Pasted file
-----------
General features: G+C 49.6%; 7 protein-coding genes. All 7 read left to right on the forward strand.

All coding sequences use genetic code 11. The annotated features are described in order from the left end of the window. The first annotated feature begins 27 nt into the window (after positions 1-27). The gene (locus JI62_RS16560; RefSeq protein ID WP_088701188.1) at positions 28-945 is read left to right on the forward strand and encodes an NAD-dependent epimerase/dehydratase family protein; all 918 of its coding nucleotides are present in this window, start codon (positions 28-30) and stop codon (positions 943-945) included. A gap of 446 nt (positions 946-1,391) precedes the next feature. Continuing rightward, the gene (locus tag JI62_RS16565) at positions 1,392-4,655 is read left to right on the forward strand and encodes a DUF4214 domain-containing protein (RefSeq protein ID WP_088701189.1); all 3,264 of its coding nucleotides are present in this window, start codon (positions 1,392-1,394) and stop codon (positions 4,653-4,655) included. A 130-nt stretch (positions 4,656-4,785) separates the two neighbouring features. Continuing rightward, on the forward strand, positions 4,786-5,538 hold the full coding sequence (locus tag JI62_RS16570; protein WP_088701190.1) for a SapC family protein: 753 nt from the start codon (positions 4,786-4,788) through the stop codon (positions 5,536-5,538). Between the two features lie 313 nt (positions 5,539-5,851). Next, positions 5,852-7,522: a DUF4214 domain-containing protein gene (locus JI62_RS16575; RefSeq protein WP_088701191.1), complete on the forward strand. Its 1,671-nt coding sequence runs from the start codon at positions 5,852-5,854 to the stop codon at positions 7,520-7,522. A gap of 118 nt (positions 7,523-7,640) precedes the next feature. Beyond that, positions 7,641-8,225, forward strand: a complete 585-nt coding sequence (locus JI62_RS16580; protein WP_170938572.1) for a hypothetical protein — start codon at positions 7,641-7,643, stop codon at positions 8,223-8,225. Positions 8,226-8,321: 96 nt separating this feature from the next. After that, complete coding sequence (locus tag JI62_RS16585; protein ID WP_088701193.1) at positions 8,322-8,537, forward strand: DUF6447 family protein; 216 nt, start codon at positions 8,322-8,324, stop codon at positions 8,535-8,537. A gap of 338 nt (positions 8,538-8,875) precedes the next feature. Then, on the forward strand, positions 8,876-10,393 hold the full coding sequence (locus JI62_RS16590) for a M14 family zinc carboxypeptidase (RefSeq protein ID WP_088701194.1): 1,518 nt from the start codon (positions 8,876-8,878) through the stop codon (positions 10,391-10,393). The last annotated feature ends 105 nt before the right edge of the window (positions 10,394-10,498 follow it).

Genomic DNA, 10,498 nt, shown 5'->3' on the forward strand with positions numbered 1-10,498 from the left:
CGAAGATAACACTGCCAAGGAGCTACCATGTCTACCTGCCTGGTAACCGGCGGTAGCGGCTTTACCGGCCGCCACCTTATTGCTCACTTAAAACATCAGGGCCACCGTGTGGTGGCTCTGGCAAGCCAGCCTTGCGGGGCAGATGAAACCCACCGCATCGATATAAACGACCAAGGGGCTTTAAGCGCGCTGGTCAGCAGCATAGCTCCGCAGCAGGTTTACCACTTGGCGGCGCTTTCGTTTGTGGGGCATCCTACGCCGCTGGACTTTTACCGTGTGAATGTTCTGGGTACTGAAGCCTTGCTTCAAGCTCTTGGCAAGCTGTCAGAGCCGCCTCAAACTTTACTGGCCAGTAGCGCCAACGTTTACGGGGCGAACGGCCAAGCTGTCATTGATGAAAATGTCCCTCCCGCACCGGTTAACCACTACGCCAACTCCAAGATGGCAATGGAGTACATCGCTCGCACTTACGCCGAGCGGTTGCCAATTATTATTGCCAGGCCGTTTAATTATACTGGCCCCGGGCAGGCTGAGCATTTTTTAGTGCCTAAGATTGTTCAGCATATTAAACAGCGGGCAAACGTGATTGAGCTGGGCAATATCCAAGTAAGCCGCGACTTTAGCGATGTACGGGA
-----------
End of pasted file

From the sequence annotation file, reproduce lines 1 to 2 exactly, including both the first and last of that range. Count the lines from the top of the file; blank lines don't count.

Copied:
General features: G+C 49.6%; 7 protein-coding genes. All 7 read left to right on the forward strand.

All coding sequences use genetic code 11. The annotated features are described in order from the left end of the window. The first annotated feature begins 27 nt into the window (after positions 1-27). The gene (locus JI62_RS16560; RefSeq protein ID WP_088701188.1) at positions 28-945 is read left to right on the forward strand and encodes an NAD-dependent epimerase/dehydratase family protein; all 918 of its coding nucleotides are present in this window, start codon (positions 28-30) and stop codon (positions 943-945) included. A gap of 446 nt (positions 946-1,391) precedes the next feature. Continuing rightward, the gene (locus tag JI62_RS16565) at positions 1,392-4,655 is read left to right on the forward strand and encodes a DUF4214 domain-containing protein (RefSeq protein ID WP_088701189.1); all 3,264 of its coding nucleotides are present in this window, start codon (positions 1,392-1,394) and stop codon (positions 4,653-4,655) included. A 130-nt stretch (positions 4,656-4,785) separates the two neighbouring features. Continuing rightward, on the forward strand, positions 4,786-5,538 hold the full coding sequence (locus tag JI62_RS16570; protein WP_088701190.1) for a SapC family protein: 753 nt from the start codon (positions 4,786-4,788) through the stop codon (positions 5,536-5,538). Between the two features lie 313 nt (positions 5,539-5,851). Next, positions 5,852-7,522: a DUF4214 domain-containing protein gene (locus JI62_RS16575; RefSeq protein WP_088701191.1), complete on the forward strand. Its 1,671-nt coding sequence runs from the start codon at positions 5,852-5,854 to the stop codon at positions 7,520-7,522. A gap of 118 nt (positions 7,523-7,640) precedes the next feature. Beyond that, positions 7,641-8,225, forward strand: a complete 585-nt coding sequence (locus JI62_RS16580; protein WP_170938572.1) for a hypothetical protein — start codon at positions 7,641-7,643, stop codon at positions 8,223-8,225. Positions 8,226-8,321: 96 nt separating this feature from the next. After that, complete coding sequence (locus tag JI62_RS16585; protein ID WP_088701193.1) at positions 8,322-8,537, forward strand: DUF6447 family protein; 216 nt, start codon at positions 8,322-8,324, stop codon at positions 8,535-8,537. A gap of 338 nt (positions 8,538-8,875) precedes the next feature. Then, on the forward strand, positions 8,876-10,393 hold the full coding sequence (locus JI62_RS16590) for a M14 family zinc carboxypeptidase (RefSeq protein ID WP_088701194.1): 1,518 nt from the start codon (positions 8,876-8,878) through the stop codon (positions 10,391-10,393). The last annotated feature ends 105 nt before the right edge of the window (positions 10,394-10,498 follow it).